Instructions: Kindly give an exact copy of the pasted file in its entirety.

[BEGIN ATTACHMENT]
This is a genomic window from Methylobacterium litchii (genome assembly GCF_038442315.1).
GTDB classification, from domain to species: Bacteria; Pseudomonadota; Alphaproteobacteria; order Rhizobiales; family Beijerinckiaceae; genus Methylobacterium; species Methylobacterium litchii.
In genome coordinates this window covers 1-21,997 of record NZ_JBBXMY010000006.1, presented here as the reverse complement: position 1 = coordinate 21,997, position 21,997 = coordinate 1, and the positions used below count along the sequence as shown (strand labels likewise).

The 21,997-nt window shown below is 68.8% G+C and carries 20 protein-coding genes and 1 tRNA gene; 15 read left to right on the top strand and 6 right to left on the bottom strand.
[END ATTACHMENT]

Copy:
This is a genomic window from Methylobacterium litchii (genome assembly GCF_038442315.1).
GTDB classification, from domain to species: Bacteria; Pseudomonadota; Alphaproteobacteria; order Rhizobiales; family Beijerinckiaceae; genus Methylobacterium; species Methylobacterium litchii.
In genome coordinates this window covers 1-21,997 of record NZ_JBBXMY010000006.1, presented here as the reverse complement: position 1 = coordinate 21,997, position 21,997 = coordinate 1, and the positions used below count along the sequence as shown (strand labels likewise).

The 21,997-nt window shown below is 68.8% G+C and carries 20 protein-coding genes and 1 tRNA gene; 15 read left to right on the top strand and 6 right to left on the bottom strand.